The Ankali Project was established in 1985 to provide emotional and social support to people who were living with, and dying of AIDS.
In the early days, the service involved volunteers attending hospices and funerals. Although our volunteers still support clients in hospices and through the end of their lives, fortunately, it is less and less common these days. With the advent of improvements in medications and healthcare, volunteers now accompany people living differently and living well with HIV.
What remains the same between then and now is that volunteers still provide social and emotional support, and that this support is still important and needed. The service has therefore changed over the years but continues to honour the foundation upon which it was developed.
During 2020 we all learned to live with the impact of COVID-19, learning about hand hygiene, QR codes, social distancing, and isolation. What some of our clients tell us is that while social distancing and isolation were new and interesting experiences for some, for others social distancing and isolation have been long-standing and difficult experiences.
While HIV has changed in that people’s health has improved, our volunteers still show care for clients, beyond their status and viral load.
At the Ankali Project, health and wellbeing include emotional, mental, and social health. One of our Psychology colleagues describes Ankali Project volunteers, saying
“The work that volunteers do is invaluable to our clients. Volunteers can do things with and for our clients, and share things that health professionals can’t, which is to show them that they belong, and are cared for.”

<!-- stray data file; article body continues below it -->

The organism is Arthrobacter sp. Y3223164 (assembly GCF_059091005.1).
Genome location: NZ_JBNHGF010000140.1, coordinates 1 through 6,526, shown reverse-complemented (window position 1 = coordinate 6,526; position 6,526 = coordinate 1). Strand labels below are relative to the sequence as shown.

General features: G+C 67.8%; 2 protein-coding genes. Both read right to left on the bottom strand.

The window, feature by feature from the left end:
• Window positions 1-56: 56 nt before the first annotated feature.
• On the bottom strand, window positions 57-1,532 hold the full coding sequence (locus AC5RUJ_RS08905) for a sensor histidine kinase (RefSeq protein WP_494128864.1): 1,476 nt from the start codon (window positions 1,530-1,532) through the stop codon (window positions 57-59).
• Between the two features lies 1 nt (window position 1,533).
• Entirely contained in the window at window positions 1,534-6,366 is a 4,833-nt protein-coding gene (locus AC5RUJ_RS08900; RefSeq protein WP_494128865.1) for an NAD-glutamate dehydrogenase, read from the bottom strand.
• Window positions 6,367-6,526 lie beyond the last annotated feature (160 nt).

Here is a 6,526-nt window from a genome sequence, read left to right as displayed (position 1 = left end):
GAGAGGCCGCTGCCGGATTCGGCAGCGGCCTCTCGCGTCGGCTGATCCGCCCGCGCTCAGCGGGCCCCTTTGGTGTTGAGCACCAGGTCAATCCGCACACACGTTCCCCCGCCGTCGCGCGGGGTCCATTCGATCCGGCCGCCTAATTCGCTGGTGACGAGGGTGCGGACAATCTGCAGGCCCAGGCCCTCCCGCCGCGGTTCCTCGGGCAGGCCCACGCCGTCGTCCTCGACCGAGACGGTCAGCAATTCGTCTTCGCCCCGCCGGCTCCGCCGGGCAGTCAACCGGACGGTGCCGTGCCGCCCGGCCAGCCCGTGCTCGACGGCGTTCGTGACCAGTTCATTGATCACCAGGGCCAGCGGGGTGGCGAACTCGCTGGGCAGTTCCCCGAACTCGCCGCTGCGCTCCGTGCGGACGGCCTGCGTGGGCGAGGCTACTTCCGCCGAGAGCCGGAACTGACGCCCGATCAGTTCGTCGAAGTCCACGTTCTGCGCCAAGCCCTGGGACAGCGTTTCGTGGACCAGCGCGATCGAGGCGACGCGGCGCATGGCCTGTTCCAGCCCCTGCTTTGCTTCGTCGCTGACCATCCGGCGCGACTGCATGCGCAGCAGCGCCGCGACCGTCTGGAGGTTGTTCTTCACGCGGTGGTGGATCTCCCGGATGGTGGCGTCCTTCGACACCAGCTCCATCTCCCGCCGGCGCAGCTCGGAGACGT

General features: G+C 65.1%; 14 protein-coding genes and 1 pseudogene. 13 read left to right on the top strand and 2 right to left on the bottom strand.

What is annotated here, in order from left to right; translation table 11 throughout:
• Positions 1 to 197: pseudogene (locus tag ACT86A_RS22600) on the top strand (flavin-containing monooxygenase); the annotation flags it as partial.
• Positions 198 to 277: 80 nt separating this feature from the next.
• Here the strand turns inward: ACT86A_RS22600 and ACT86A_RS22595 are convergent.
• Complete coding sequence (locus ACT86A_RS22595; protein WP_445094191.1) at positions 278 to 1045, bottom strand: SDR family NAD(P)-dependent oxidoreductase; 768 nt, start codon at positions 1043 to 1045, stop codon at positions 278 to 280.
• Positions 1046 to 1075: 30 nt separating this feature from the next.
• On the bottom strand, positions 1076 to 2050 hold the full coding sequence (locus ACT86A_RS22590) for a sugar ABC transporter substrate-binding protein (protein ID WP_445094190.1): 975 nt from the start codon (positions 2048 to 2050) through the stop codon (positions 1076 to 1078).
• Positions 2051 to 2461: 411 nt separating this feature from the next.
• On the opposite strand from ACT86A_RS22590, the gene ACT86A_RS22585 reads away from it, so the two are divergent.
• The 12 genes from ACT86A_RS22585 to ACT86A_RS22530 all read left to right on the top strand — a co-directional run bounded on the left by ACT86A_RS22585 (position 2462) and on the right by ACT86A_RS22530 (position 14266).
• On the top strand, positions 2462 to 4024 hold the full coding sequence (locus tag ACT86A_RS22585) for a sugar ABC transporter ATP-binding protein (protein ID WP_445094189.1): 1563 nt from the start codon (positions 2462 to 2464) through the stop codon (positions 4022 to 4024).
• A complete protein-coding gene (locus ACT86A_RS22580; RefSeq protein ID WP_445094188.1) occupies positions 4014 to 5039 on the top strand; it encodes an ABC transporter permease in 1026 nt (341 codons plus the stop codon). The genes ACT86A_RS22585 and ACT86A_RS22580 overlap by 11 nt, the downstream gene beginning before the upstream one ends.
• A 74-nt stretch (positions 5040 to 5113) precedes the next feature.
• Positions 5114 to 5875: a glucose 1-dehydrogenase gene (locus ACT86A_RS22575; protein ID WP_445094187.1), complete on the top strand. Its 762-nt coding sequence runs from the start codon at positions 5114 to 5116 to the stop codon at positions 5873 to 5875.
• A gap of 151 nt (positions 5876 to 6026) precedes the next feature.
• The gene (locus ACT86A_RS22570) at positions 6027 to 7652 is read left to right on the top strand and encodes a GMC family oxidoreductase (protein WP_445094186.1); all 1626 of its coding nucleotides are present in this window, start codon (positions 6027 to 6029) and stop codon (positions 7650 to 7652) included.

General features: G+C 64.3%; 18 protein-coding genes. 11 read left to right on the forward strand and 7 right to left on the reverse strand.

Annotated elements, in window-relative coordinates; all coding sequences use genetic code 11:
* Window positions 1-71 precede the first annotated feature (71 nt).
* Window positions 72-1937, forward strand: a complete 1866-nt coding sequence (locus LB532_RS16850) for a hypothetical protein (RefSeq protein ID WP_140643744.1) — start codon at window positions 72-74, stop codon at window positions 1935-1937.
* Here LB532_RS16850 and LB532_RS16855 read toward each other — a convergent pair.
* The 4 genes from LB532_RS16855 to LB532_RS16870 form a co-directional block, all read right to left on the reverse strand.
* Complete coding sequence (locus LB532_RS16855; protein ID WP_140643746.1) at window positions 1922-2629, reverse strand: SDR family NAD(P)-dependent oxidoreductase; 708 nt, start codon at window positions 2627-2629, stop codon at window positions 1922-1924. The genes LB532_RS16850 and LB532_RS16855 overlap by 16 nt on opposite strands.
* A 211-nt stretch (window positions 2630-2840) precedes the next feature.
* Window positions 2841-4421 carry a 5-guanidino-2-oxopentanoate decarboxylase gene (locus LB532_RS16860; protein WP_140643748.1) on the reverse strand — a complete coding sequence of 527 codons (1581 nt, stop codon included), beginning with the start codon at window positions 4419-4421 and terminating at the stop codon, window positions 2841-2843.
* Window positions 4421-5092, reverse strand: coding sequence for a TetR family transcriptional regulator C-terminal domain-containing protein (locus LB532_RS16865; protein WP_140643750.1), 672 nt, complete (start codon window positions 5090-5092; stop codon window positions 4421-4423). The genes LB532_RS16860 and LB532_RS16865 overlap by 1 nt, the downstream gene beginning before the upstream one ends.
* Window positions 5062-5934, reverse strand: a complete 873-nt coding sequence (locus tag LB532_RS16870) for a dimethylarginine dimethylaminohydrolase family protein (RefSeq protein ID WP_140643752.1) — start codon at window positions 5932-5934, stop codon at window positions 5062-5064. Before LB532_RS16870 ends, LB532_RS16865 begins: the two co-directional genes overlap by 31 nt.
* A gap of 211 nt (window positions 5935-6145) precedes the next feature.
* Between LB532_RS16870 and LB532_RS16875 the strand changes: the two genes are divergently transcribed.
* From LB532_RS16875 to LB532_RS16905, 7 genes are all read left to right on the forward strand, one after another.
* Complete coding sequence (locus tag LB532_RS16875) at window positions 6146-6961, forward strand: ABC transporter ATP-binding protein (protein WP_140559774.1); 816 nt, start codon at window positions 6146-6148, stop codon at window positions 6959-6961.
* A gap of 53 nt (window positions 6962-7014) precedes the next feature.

Clients and volunteers have regular contact on a weekly to fortnightly basis. They catch up for coffee, go for walks, visit galleries, and have found new and novel ways to keep in touch, even during the COVID-19 pandemic.
During lockdown periods in 2020, clients and volunteers had phone or video chats, watched movies together but remotely with screen sharing, and had ‘book club’ discussions about books they’d read.
One client fed back to us what volunteer support means to him.
“I’m so glad I met my volunteer. We just joke and laugh, and I get to forget that I’m separate from everyone because I’m gay, or [HIV] positive.”
Volunteers join the Ankali Project for a range of reasons: to connect with community of people living with HIV and others affected by HIV, to support the LGBTIQ community, for social justice values, personal development, or relevance to their career interests.
One volunteer tells us what he gets out of volunteering:
“I’m glad that my support helps [my client] but it works for me too. In the volunteer training we learned about how to be a sounding board for a client, with emphasis on practicing active listening and non-judgement. I think those skills are just good life skills and catching up with my client gives me great opportunity to practice them.”
Another volunteer shares what volunteering brings to his life:
“The last year has been hard for me, losing my job, and then having to move from the unit I’ve lived in for years. Volunteering here saved me in that time. Seeing my client and keeping in contact with other volunteers kept me going so that I wasn’t just at home, navel gazing and feeling sorry for myself.”
The Ankali Project supports volunteers through training, peer support, education opportunities, and social events. In 2020, we were acknowledged by the Centre for Volunteering, the peak body for volunteering in NSW. With over 123,000 nominations for the award, it was the Ankali Project that won volunteer team of the year for Sydney’s East.
For both clients and volunteers, the Ankali Project is about inclusion, care, community, diversity, and support. People of all backgrounds are welcome to volunteer. People living with HIV are welcome to seek support here, whether as a client, or as a volunteer that provides support to others. To find out more about us or to join as a client or volunteer, call our team at (02) 9332 9742, or email: email@example.com
– Tiffany Tran
Tiffany is a social worker with The Ankali Project at The Albion Centre.
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